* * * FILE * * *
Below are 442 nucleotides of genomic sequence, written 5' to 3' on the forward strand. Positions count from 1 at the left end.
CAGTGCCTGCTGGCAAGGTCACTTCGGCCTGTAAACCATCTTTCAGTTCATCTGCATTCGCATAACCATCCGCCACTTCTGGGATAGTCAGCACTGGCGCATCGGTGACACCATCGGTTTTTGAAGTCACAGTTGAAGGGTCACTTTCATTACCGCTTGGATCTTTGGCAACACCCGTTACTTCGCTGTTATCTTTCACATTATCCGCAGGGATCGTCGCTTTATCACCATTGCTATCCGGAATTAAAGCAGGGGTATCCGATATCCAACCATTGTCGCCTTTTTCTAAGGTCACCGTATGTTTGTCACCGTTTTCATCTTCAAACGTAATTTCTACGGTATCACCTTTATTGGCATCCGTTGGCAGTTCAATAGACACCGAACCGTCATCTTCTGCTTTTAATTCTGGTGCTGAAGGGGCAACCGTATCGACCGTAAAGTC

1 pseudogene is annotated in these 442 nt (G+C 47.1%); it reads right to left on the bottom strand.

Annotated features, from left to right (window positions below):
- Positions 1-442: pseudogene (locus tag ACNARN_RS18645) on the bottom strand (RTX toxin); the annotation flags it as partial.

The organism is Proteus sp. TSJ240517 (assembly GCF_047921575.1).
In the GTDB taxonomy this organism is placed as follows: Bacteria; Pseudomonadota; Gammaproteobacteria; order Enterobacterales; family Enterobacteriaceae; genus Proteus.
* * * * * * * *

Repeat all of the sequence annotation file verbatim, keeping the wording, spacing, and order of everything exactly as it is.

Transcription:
Below are 442 nucleotides of genomic sequence, written 5' to 3' on the forward strand. Positions count from 1 at the left end.
CAGTGCCTGCTGGCAAGGTCACTTCGGCCTGTAAACCATCTTTCAGTTCATCTGCATTCGCATAACCATCCGCCACTTCTGGGATAGTCAGCACTGGCGCATCGGTGACACCATCGGTTTTTGAAGTCACAGTTGAAGGGTCACTTTCATTACCGCTTGGATCTTTGGCAACACCCGTTACTTCGCTGTTATCTTTCACATTATCCGCAGGGATCGTCGCTTTATCACCATTGCTATCCGGAATTAAAGCAGGGGTATCCGATATCCAACCATTGTCGCCTTTTTCTAAGGTCACCGTATGTTTGTCACCGTTTTCATCTTCAAACGTAATTTCTACGGTATCACCTTTATTGGCATCCGTTGGCAGTTCAATAGACACCGAACCGTCATCTTCTGCTTTTAATTCTGGTGCTGAAGGGGCAACCGTATCGACCGTAAAGTC

1 pseudogene is annotated in these 442 nt (G+C 47.1%); it reads right to left on the bottom strand.

Annotated features, from left to right (window positions below):
- Positions 1-442: pseudogene (locus tag ACNARN_RS18645) on the bottom strand (RTX toxin); the annotation flags it as partial.

The organism is Proteus sp. TSJ240517 (assembly GCF_047921575.1).
In the GTDB taxonomy this organism is placed as follows: Bacteria; Pseudomonadota; Gammaproteobacteria; order Enterobacterales; family Enterobacteriaceae; genus Proteus.